Second, at the time of the applications for recognised enjoyment of a status in the first and second cases (respectively in 2016 and 2018), French case law found that the 17 May 2013 Act expressly excluded that a legal parent-child relationship could be sanctioned with respect to two persons of the same sex, except by adoption. Any relationship or parental project that differed from the heterosexual norm and its social codes could not legally characterise a tie by recognised enjoyment of a status.
This implies that the great majority of individuals accessing to the institution of legal parent-child relationship were married heterosexual couples. Only them had the privilege to pretend to exercise all parental rights and duties over the children who have been a part of their parental project. Those who did not fit into this traditional relational pattern were excluded from the institution and all its product.
The access is differentiated on the basis, in the first application, of marital status (and indirectly of sexual orientation because the number of same-sex marriages has remained marginal since 2013) and, in the second application, of sexual orientation. These are two grounds of discrimination covered (or potentially covered for the marital status) under Article 14 of the Convention. Although the Court states the argument based on this provision is inadmissible in a separate, unpublished decision, one can regret that it does not point this out, even if only implicitly or marginally, in the context of Article 8 of the Convention, as it did on other occasions (see V.C. v. Slovakia and Y.Y. v. Turkey). But there is more: the gender dimension is disregarded by the Court, although it is significant in both applications. This was indeed a woman who had been in a relationship with another woman who sought legal parent-child relationship with the latter’s child.
As a result, one could argue that the actual issue which the Court should have analysed is the ostracising nature of the French law. A review under Article 14 may have led the Court to a different outcome when balancing the party’s interests. It could have duly considered the implications of the impugned loopholes, which blatantly deprived the applicants of the possibility of fully existing and constituted a serious obstacle to the recognition of the identity of minors (on the latter point, see Mennesson v. France, §§96-101 and Labassee v. France, §§75-80)?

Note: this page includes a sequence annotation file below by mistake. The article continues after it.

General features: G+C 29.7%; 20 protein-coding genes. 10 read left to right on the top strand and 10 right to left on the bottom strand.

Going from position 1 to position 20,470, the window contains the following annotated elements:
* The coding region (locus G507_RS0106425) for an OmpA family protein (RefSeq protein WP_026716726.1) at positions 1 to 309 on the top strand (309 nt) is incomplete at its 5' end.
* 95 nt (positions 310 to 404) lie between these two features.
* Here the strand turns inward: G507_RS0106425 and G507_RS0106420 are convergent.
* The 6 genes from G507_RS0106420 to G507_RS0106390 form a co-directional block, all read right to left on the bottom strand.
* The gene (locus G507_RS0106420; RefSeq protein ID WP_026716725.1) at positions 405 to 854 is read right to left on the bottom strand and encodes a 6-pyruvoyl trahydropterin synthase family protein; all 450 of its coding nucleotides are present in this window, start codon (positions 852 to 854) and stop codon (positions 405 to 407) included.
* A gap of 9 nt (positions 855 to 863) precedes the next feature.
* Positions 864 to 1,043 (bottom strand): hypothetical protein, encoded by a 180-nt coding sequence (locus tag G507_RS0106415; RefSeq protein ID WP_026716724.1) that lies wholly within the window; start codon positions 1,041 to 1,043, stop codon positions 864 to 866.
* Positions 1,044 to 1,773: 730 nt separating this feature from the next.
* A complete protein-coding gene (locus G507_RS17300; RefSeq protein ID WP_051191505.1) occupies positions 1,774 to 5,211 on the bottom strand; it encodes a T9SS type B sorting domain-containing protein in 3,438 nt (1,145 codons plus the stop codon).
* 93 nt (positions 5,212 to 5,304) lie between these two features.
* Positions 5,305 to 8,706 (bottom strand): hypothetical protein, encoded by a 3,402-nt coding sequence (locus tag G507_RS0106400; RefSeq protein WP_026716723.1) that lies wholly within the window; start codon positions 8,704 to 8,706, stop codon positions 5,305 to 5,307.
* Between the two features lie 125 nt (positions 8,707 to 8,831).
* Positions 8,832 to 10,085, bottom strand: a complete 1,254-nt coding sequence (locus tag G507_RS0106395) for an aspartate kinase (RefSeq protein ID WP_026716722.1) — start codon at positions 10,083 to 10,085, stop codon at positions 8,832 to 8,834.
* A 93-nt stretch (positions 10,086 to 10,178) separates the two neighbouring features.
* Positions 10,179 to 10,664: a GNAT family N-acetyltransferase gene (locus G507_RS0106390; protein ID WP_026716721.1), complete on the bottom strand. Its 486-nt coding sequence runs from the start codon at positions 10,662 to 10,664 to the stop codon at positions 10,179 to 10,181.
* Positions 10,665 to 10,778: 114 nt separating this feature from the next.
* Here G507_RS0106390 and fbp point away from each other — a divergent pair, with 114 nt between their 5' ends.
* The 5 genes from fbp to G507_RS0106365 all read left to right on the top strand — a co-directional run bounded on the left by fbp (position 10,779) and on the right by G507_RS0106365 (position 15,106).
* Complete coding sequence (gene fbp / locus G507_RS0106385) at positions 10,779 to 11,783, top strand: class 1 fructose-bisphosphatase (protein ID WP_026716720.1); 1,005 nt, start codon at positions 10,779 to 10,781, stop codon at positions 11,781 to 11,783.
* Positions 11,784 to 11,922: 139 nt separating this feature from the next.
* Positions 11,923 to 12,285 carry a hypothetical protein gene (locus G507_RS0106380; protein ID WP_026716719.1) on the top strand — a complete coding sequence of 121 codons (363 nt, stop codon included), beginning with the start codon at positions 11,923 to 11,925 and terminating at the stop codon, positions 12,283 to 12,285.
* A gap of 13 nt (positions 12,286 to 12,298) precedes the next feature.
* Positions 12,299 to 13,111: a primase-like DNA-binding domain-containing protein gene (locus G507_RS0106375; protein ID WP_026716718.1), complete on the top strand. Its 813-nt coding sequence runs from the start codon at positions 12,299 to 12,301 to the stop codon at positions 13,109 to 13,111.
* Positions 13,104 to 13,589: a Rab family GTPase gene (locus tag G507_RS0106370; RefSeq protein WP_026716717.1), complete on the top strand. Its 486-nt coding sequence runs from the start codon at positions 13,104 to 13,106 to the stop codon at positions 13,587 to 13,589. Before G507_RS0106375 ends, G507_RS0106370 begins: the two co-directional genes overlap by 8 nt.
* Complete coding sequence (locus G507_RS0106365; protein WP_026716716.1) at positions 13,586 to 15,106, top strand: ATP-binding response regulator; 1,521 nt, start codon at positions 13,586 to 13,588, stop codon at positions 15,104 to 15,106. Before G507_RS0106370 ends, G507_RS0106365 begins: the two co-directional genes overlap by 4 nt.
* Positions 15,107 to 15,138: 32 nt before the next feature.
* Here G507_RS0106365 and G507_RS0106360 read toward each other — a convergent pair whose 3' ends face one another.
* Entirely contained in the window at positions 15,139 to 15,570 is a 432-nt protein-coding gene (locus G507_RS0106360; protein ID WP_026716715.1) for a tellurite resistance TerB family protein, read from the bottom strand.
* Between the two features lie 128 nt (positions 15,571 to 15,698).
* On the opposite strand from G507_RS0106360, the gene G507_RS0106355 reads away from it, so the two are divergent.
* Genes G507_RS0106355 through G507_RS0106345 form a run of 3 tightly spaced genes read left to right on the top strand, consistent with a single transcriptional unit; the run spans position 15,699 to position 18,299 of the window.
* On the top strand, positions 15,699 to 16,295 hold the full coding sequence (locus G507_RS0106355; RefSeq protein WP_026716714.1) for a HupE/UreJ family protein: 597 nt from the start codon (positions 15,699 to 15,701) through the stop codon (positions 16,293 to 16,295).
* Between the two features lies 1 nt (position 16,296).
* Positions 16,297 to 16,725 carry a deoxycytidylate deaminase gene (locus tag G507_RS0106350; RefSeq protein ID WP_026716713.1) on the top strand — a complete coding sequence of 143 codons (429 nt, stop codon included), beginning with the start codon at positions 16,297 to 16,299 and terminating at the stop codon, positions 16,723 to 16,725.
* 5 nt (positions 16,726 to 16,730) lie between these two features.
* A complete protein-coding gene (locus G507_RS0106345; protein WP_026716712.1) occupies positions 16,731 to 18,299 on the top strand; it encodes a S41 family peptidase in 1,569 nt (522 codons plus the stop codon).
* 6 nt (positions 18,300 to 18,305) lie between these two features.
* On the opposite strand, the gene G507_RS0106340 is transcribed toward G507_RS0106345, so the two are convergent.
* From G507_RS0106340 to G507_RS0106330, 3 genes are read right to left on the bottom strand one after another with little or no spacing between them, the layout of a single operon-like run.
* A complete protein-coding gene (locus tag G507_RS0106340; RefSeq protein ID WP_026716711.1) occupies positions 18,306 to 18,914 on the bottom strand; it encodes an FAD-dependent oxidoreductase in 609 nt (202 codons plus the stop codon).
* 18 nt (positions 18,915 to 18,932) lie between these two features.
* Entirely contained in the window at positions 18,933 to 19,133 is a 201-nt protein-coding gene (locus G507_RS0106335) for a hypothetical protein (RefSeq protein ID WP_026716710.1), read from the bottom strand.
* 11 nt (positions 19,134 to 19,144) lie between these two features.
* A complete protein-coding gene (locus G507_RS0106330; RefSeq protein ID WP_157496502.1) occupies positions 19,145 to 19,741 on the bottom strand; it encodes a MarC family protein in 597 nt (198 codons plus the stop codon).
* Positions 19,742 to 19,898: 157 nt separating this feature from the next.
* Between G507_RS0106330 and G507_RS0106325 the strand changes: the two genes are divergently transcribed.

If the issue to be addressed by the Court is social exclusion, then the perspective changes and the grounds of the ruling become superfluous and ineffective. The mere fact that the applicants waited before filing their application before national courts without having reported “difficulties in their daily lives” demonstrates that the parental project was serious and solid, which is precisely what the institution of legal parent-child relationship aims at protecting. Also, the possibility for the plaintiffs to lean on other instruments does not exhaust the issue, as they only allow the exercise of certain parental rights and duties, which is something the Court itself recognizes by using the words “to a certain extent” (§§105-107). In fact, this ground supports the exclusion more than it undermines it. Finally, the alternatives mentioned by the Court that the former partners can resort to at the time of the ruling (simple adoption and the transitional provisions of the 2 August 2021) in no way resolve the problem on the day it arose.
In our opinion, this judgment sadly supports what M. Foucault said in an interview with G. Barbedette forty years ago: “we live in a legal, social, institutional world where the only possible relationships are extremely few, extremely schematized, extremely poor”. The Court missed the opportunity to respond to this eminent French philosopher’s call for the creation of a “new relational law”. Taking up this statement, A. Naze explains: it would be a question of “subverting” the very notion of institution. The relationship itself would constitute the starting point of this new law and it would not be preceded (as it has been for decades), but followed by a legal institutionalization. There would thus be “space” for “relational inventions” (Manifeste contre la normalisation gay, Paris, La Fabrique éditions, 2017, pp. 83-89). The applicants’ situation – social relationships that are part of a homoparental project carried by two unmarried and separated women – constitutes one of these inventions.
In imagining and creating these “new cultural forms” of relationships (and legal parent-child relationships), the Court could play a leading role. Among the tools it has built to do so, one can think of the method of evolutive interpretation (see Stafford v. United Kingdom, §68). Why not pave the way?
 The judgment became final on 5 September 2022 after the panel of the Grand Chamber decided to reject the applicants’ request for referral.